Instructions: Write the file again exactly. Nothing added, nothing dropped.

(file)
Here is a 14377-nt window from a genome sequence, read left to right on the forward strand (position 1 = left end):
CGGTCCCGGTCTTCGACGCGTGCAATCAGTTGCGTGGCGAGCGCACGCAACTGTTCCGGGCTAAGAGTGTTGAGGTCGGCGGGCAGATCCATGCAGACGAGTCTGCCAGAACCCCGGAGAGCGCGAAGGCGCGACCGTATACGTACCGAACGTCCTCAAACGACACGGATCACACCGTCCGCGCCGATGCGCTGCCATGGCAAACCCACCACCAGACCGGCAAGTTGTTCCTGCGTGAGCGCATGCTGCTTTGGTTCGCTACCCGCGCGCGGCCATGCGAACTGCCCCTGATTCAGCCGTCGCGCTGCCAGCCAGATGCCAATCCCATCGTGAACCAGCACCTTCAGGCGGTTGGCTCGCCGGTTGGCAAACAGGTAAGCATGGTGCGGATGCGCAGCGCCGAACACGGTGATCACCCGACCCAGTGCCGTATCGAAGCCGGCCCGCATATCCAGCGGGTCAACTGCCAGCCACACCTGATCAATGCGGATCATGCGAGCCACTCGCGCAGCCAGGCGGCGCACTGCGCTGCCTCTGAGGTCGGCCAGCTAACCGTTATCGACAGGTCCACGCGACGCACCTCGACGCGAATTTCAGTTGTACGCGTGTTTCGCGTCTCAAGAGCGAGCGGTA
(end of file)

Here is a 14377-nt window from a genome sequence, read left to right on the forward strand (position 1 = left end):
CGGTCCCGGTCTTCGACGCGTGCAATCAGTTGCGTGGCGAGCGCACGCAACTGTTCCGGGCTAAGAGTGTTGAGGTCGGCGGGCAGATCCATGCAGACGAGTCTGCCAGAACCCCGGAGAGCGCGAAGGCGCGACCGTATACGTACCGAACGTCCTCAAACGACACGGATCACACCGTCCGCGCCGATGCGCTGCCATGGCAAACCCACCACCAGACCGGCAAGTTGTTCCTGCGTGAGCGCATGCTGCTTTGGTTCGCTACCCGCGCGCGGCCATGCGAACTGCCCCTGATTCAGCCGTCGCGCTGCCAGCCAGATGCCAATCCCATCGTGAACCAGCACCTTCAGGCGGTTGGCTCGCCGGTTGGCAAACAGGTAAGCATGGTGCGGATGCGCAGCGCCGAACACGGTGATCACCCGACCCAGTGCCGTATCGAAGCCGGCCCGCATATCCAGCGGGTCAACTGCCAGCCACACCTGATCAATGCGGATCATGCGAGCCACTCGCGCAGCCAGGCGGCGCACTGCGCTGCCTCTGAGGTCGGCCAGCTAACCGTTATCGACAGGTCCACGCGACGCACCTCGACGCGAATTTCAGTTGTACGCGTGTTTCGCGTCTCAAGAGCGAGCGGTA